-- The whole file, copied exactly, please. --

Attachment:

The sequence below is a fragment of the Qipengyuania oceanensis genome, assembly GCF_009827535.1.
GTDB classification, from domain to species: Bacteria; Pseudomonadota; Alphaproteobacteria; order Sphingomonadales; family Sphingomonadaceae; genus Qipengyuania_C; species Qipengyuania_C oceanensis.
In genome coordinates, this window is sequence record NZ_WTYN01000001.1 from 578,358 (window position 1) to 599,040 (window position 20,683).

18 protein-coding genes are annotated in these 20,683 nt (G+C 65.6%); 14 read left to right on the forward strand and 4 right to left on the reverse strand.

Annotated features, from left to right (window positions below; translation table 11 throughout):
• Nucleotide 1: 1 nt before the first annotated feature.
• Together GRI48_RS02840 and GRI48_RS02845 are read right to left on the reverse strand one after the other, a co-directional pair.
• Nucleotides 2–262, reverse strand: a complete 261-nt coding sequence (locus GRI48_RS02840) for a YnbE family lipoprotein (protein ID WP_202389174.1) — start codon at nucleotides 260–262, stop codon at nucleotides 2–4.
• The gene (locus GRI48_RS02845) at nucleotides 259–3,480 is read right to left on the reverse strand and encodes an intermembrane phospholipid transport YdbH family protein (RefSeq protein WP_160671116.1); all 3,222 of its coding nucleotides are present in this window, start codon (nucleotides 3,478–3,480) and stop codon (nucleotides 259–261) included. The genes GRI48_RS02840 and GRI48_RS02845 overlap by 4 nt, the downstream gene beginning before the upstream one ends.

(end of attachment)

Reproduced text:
The sequence below is a fragment of the Qipengyuania oceanensis genome, assembly GCF_009827535.1.
GTDB classification, from domain to species: Bacteria; Pseudomonadota; Alphaproteobacteria; order Sphingomonadales; family Sphingomonadaceae; genus Qipengyuania_C; species Qipengyuania_C oceanensis.
In genome coordinates, this window is sequence record NZ_WTYN01000001.1 from 578,358 (window position 1) to 599,040 (window position 20,683).

18 protein-coding genes are annotated in these 20,683 nt (G+C 65.6%); 14 read left to right on the forward strand and 4 right to left on the reverse strand.

Annotated features, from left to right (window positions below; translation table 11 throughout):
• Nucleotide 1: 1 nt before the first annotated feature.
• Together GRI48_RS02840 and GRI48_RS02845 are read right to left on the reverse strand one after the other, a co-directional pair.
• Nucleotides 2–262, reverse strand: a complete 261-nt coding sequence (locus GRI48_RS02840) for a YnbE family lipoprotein (protein ID WP_202389174.1) — start codon at nucleotides 260–262, stop codon at nucleotides 2–4.
• The gene (locus GRI48_RS02845) at nucleotides 259–3,480 is read right to left on the reverse strand and encodes an intermembrane phospholipid transport YdbH family protein (RefSeq protein WP_160671116.1); all 3,222 of its coding nucleotides are present in this window, start codon (nucleotides 3,478–3,480) and stop codon (nucleotides 259–261) included. The genes GRI48_RS02840 and GRI48_RS02845 overlap by 4 nt, the downstream gene beginning before the upstream one ends.